Cafeteria renovations to commence shortly, set to turn heads
On the first day back next semester, students are going to have a difficult decision to make — which food station to visit first.
Should it be a stop at the Flying Star Diner for a hamburger, or straight to the 360 Degrees station where the meal is cooked and assembled as you watch? Or maybe a handmade sandwich on freshly baked bread at Basic Kneads, paired with a salad or another healthy option from the Wild Mushroom, sounds more appetizing. If you feel a desire to try international dishes, pick from the cultural cuisine offered at Magellan’s, or grab a pizza or stromboli from Bella Trattoria.
The plans for LaCasse Dining Center are set to begin on May 16, the day after finals end for students. The new design will offer six new food stations with a variety of options for the Le Moyne community to choose from.
“The renovation of this space is overdue,” said Roger Stackpoole, vice president of finance and administration. “But the new space will be every bit as impressive as the new Dolphin Den or Pub, if not more.”
Only 86 days span from the beginning of excavation to the expected completion date of August 10.
“We’re going to get right in at a run, definitely not a walk,” explained Jim Dishaw, director of facilities management and planning.
The design plans involve demolishing and rebuilding some of the walls in the current cafeteria, replacing the flooring with ceramic tile and installing new kitchen equipment.
Although most projects would not be attempted in such a short amount of time, the overseers of this job are confident in the ability of the Physical Plant and outside contractors. Dishaw believes that although there is “no wiggle room,” the project will definitely be completed on schedule.
Stackpoole explained that he and his associates “worked hard to understand that there was the right balance” in cost so that the $3.3 million price tag would not affect the students any more than the normal yearly increase in tuition, including meal plans. The school received an outright gift from Sodexo of $455,000 toward the renovations, as well as making investments in the project. Through the careful planning of financial advisors and the gifts from Sodexo, the college will come out of the project debt-free.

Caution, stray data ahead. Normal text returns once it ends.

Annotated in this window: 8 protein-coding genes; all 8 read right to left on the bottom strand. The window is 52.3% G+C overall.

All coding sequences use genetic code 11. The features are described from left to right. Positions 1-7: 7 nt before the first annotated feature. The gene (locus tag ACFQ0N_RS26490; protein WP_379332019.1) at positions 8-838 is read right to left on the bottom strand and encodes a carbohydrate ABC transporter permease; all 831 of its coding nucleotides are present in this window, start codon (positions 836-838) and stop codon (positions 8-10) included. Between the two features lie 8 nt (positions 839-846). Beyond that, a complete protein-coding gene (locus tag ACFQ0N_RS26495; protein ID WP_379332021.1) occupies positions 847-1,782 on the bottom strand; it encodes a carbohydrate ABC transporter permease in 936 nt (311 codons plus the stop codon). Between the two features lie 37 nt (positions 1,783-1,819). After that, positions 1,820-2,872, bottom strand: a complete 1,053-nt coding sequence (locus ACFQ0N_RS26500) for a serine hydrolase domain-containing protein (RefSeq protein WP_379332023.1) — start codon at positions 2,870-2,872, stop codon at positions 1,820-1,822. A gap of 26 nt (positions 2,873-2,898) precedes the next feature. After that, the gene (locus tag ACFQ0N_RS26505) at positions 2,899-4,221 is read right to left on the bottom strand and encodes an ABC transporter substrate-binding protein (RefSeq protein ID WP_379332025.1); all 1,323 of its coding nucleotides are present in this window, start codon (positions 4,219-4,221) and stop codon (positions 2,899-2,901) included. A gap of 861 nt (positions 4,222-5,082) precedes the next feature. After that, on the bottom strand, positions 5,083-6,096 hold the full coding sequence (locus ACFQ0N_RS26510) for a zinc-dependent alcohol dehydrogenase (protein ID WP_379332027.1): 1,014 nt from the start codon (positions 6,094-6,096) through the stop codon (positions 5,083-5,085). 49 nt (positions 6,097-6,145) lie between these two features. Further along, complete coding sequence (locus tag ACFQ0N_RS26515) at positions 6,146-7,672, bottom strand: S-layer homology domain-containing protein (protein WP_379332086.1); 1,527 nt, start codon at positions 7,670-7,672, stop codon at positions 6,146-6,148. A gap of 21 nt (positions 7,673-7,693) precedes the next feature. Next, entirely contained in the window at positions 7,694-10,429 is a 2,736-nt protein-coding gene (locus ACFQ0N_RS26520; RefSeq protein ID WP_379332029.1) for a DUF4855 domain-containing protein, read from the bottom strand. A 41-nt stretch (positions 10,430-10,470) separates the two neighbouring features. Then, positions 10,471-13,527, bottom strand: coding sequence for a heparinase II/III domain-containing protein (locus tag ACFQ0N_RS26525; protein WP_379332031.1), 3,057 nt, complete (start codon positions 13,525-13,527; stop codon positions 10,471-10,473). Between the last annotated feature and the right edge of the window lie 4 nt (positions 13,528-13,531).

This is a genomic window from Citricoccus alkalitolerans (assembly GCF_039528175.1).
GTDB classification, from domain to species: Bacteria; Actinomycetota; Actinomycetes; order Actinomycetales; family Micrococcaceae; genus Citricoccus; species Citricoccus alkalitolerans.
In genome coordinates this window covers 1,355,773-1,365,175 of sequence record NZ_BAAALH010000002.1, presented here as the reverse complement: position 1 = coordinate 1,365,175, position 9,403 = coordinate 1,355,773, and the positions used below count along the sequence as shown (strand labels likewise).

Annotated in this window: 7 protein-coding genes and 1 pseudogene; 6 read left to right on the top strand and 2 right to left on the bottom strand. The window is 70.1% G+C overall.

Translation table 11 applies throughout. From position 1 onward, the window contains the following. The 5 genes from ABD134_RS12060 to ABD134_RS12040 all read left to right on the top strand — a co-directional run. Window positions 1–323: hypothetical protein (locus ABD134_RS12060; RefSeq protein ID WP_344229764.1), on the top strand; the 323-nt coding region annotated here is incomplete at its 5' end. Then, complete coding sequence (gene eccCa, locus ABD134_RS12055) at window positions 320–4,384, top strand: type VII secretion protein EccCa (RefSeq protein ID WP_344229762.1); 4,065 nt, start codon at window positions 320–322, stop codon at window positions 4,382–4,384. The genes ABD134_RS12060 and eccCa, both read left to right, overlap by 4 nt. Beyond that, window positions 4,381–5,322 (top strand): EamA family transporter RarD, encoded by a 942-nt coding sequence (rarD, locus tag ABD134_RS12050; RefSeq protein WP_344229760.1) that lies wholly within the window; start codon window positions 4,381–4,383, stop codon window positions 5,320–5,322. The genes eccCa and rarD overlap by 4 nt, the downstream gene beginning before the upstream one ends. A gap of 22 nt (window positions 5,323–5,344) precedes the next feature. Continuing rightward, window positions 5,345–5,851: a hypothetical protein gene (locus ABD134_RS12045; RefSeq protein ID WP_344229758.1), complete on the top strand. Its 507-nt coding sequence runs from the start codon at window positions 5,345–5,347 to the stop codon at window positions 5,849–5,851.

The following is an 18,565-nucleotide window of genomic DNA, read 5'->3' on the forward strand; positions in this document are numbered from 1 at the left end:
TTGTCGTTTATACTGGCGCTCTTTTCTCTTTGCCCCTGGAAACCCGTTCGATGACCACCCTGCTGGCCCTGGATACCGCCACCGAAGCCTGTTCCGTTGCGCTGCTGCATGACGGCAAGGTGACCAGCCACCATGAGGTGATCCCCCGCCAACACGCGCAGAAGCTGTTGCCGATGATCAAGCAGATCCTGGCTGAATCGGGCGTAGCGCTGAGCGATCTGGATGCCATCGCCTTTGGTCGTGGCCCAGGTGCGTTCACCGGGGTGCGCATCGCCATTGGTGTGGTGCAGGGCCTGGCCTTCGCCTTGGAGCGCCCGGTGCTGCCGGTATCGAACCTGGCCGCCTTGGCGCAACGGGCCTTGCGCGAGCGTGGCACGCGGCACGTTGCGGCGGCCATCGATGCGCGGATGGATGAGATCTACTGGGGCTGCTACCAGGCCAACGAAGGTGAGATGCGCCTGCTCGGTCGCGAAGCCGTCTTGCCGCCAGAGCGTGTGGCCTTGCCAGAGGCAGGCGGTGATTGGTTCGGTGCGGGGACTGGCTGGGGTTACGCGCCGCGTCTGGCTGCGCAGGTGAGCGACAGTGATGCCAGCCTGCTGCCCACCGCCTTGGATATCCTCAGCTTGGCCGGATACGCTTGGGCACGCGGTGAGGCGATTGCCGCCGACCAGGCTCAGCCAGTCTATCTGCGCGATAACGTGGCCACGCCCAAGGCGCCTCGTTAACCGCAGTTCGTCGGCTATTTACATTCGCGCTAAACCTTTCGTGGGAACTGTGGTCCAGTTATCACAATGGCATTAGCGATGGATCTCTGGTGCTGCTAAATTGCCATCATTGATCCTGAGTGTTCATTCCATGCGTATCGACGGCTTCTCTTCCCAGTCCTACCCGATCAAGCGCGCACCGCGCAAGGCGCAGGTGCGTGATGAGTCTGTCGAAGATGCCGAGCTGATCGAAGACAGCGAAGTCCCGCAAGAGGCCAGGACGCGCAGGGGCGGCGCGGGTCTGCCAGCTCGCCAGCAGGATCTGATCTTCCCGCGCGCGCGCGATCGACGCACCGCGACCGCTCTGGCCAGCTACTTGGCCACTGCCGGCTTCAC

The new layout, designed by the same company in charge of the Plaza construction, will offer many seating options ranging from eight-person booths around the perimeter of the area to two- or four-person tables.
There will also be numerous bar-style single seats that give students a chance to order their food and watch the chefs prepare it for them, or to sit by themselves to enjoy a meal.
“Having one- or two-person seating will be really convenient,” says Natalie Del Prete, a sophomore management and leadership major. “It’ll be better now because large tables won’t be taken up by smaller groups with nowhere else to sit.”
Seating will not be the only new thing in the cafeteria; the chefs will now cook to order at many stations and they must undergo training in how to use the new equipment. Instead of having the food fully prepared behind the scenes in the kitchen, chefs will now have more interaction with students and therefore will also take part in customer service training during the summer.
According to Jim Ruoff, general manager of the cafeteria, this constant contact between chefs and students will create more solid relationships, which could contribute to a stronger sense of community.
Le Moyne’s dining services are also strengthening their support of community goods by continuing to provide students with local Byrne Dairy milk as well as locally grown produce; this includes the use of produce from the garden outside the cafeteria. Sodexo will continue to provide food to the school, but the style of food will change since chefs can now cook to order.
“I think students will like the food better,” explained Kathleen McCarthy, a sophomore who served on the Student Dining Advisory Board. “Having it be fresh and made right in front of you makes it seem to taste better.”
The recently-implemented services will also be continued after renovations. Ruoff noted that composting will continue, “but needs community buy-in to work.” He urges students to be careful of what they put into the disposal bins to make it more successful. The Simply To Go station outside of the cafeteria will remain in the same place without any changes.
“I love how the college is making so many substantial investments in the buildings,” said Dishaw. “It makes [Le Moyne] an even greater place to come to school.”
When students come back at the end of August, they should be ready to make some tough food-related decisions.
“We know it will be a learning curve,” said Mr. Ruoff of the changes. “But it will be a fun learning curve.”
To follow the cafeteria more closely, be sure to “like” Le Moyne College Dining on Facebook for weekly photo updates during construction and daily menus after completion.